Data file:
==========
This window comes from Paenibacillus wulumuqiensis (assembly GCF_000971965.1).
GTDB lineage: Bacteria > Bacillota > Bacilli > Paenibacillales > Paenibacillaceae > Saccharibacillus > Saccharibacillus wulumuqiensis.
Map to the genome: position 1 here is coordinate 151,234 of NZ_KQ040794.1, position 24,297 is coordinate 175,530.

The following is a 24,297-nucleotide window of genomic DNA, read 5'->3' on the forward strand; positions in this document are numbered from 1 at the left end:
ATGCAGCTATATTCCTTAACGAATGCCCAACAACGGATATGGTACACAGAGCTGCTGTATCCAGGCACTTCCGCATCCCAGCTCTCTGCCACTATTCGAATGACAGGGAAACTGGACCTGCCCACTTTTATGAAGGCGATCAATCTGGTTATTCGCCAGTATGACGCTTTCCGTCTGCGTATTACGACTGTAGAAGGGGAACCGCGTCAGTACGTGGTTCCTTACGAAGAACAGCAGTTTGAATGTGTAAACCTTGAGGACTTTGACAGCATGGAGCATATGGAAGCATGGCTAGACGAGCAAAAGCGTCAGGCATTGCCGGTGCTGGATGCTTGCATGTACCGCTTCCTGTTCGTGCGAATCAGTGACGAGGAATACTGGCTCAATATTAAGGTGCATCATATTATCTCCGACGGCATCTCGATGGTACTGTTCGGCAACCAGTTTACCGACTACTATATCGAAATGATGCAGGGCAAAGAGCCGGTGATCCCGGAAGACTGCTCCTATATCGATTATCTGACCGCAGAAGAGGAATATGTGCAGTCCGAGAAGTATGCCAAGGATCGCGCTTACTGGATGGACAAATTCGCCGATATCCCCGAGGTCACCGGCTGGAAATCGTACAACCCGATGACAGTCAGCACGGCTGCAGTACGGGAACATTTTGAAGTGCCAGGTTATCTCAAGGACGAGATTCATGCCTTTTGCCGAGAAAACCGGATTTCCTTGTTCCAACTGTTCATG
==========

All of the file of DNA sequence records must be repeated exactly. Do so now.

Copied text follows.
This window comes from Paenibacillus wulumuqiensis (assembly GCF_000971965.1).
GTDB lineage: Bacteria > Bacillota > Bacilli > Paenibacillales > Paenibacillaceae > Saccharibacillus > Saccharibacillus wulumuqiensis.
Map to the genome: position 1 here is coordinate 151,234 of NZ_KQ040794.1, position 24,297 is coordinate 175,530.

The following is a 24,297-nucleotide window of genomic DNA, read 5'->3' on the forward strand; positions in this document are numbered from 1 at the left end:
ATGCAGCTATATTCCTTAACGAATGCCCAACAACGGATATGGTACACAGAGCTGCTGTATCCAGGCACTTCCGCATCCCAGCTCTCTGCCACTATTCGAATGACAGGGAAACTGGACCTGCCCACTTTTATGAAGGCGATCAATCTGGTTATTCGCCAGTATGACGCTTTCCGTCTGCGTATTACGACTGTAGAAGGGGAACCGCGTCAGTACGTGGTTCCTTACGAAGAACAGCAGTTTGAATGTGTAAACCTTGAGGACTTTGACAGCATGGAGCATATGGAAGCATGGCTAGACGAGCAAAAGCGTCAGGCATTGCCGGTGCTGGATGCTTGCATGTACCGCTTCCTGTTCGTGCGAATCAGTGACGAGGAATACTGGCTCAATATTAAGGTGCATCATATTATCTCCGACGGCATCTCGATGGTACTGTTCGGCAACCAGTTTACCGACTACTATATCGAAATGATGCAGGGCAAAGAGCCGGTGATCCCGGAAGACTGCTCCTATATCGATTATCTGACCGCAGAAGAGGAATATGTGCAGTCCGAGAAGTATGCCAAGGATCGCGCTTACTGGATGGACAAATTCGCCGATATCCCCGAGGTCACCGGCTGGAAATCGTACAACCCGATGACAGTCAGCACGGCTGCAGTACGGGAACATTTTGAAGTGCCAGGTTATCTCAAGGACGAGATTCATGCCTTTTGCCGAGAAAACCGGATTTCCTTGTTCCAACTGTTCATG